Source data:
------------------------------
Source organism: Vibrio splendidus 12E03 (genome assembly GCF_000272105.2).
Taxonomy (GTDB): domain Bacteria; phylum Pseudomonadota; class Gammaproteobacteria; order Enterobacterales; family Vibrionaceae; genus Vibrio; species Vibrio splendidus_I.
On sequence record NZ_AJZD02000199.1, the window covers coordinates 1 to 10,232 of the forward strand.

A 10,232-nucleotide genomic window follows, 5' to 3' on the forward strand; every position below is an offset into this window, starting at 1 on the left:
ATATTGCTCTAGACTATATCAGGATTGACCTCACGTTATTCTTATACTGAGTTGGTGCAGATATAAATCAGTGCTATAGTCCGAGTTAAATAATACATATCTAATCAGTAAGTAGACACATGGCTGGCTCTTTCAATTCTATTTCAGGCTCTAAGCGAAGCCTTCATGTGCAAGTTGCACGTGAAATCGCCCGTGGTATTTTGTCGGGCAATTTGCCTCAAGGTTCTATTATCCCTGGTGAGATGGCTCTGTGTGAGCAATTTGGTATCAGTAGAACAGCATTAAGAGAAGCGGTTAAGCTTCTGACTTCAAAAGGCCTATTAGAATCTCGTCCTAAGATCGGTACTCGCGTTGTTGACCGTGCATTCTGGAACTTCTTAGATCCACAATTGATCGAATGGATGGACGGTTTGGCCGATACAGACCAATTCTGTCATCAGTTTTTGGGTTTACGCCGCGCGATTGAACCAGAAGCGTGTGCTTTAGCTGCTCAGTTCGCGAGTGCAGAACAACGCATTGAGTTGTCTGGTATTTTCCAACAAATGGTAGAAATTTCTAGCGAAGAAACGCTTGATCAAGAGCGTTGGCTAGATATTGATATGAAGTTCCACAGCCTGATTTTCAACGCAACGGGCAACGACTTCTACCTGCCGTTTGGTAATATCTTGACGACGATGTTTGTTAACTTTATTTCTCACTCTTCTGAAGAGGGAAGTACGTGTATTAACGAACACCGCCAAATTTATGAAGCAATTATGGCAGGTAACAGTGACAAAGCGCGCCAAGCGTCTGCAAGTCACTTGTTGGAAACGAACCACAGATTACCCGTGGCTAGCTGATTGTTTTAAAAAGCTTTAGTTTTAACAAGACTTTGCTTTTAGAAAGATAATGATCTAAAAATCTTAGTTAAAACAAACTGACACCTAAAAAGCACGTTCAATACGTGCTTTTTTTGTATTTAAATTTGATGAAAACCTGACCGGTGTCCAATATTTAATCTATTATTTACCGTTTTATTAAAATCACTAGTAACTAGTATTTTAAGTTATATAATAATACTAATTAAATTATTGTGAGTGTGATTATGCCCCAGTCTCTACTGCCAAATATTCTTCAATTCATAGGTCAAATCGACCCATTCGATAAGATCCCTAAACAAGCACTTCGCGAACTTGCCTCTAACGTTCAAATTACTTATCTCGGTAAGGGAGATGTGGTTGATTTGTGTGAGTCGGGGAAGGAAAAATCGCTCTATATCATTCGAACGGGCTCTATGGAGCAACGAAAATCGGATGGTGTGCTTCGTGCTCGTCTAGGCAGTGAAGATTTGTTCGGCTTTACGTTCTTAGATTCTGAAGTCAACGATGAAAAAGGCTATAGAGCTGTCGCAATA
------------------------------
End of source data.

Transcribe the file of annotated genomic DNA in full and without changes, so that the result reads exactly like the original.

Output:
Source organism: Vibrio splendidus 12E03 (genome assembly GCF_000272105.2).
Taxonomy (GTDB): domain Bacteria; phylum Pseudomonadota; class Gammaproteobacteria; order Enterobacterales; family Vibrionaceae; genus Vibrio; species Vibrio splendidus_I.
On sequence record NZ_AJZD02000199.1, the window covers coordinates 1 to 10,232 of the forward strand.

A 10,232-nucleotide genomic window follows, 5' to 3' on the forward strand; every position below is an offset into this window, starting at 1 on the left:
ATATTGCTCTAGACTATATCAGGATTGACCTCACGTTATTCTTATACTGAGTTGGTGCAGATATAAATCAGTGCTATAGTCCGAGTTAAATAATACATATCTAATCAGTAAGTAGACACATGGCTGGCTCTTTCAATTCTATTTCAGGCTCTAAGCGAAGCCTTCATGTGCAAGTTGCACGTGAAATCGCCCGTGGTATTTTGTCGGGCAATTTGCCTCAAGGTTCTATTATCCCTGGTGAGATGGCTCTGTGTGAGCAATTTGGTATCAGTAGAACAGCATTAAGAGAAGCGGTTAAGCTTCTGACTTCAAAAGGCCTATTAGAATCTCGTCCTAAGATCGGTACTCGCGTTGTTGACCGTGCATTCTGGAACTTCTTAGATCCACAATTGATCGAATGGATGGACGGTTTGGCCGATACAGACCAATTCTGTCATCAGTTTTTGGGTTTACGCCGCGCGATTGAACCAGAAGCGTGTGCTTTAGCTGCTCAGTTCGCGAGTGCAGAACAACGCATTGAGTTGTCTGGTATTTTCCAACAAATGGTAGAAATTTCTAGCGAAGAAACGCTTGATCAAGAGCGTTGGCTAGATATTGATATGAAGTTCCACAGCCTGATTTTCAACGCAACGGGCAACGACTTCTACCTGCCGTTTGGTAATATCTTGACGACGATGTTTGTTAACTTTATTTCTCACTCTTCTGAAGAGGGAAGTACGTGTATTAACGAACACCGCCAAATTTATGAAGCAATTATGGCAGGTAACAGTGACAAAGCGCGCCAAGCGTCTGCAAGTCACTTGTTGGAAACGAACCACAGATTACCCGTGGCTAGCTGATTGTTTTAAAAAGCTTTAGTTTTAACAAGACTTTGCTTTTAGAAAGATAATGATCTAAAAATCTTAGTTAAAACAAACTGACACCTAAAAAGCACGTTCAATACGTGCTTTTTTTGTATTTAAATTTGATGAAAACCTGACCGGTGTCCAATATTTAATCTATTATTTACCGTTTTATTAAAATCACTAGTAACTAGTATTTTAAGTTATATAATAATACTAATTAAATTATTGTGAGTGTGATTATGCCCCAGTCTCTACTGCCAAATATTCTTCAATTCATAGGTCAAATCGACCCATTCGATAAGATCCCTAAACAAGCACTTCGCGAACTTGCCTCTAACGTTCAAATTACTTATCTCGGTAAGGGAGATGTGGTTGATTTGTGTGAGTCGGGGAAGGAAAAATCGCTCTATATCATTCGAACGGGCTCTATGGAGCAACGAAAATCGGATGGTGTGCTTCGTGCTCGTCTAGGCAGTGAAGATTTGTTCGGCTTTACGTTCTTAGATTCTGAAGTCAACGATGAAAAAGGCTATAGAGCTGTCGCAATA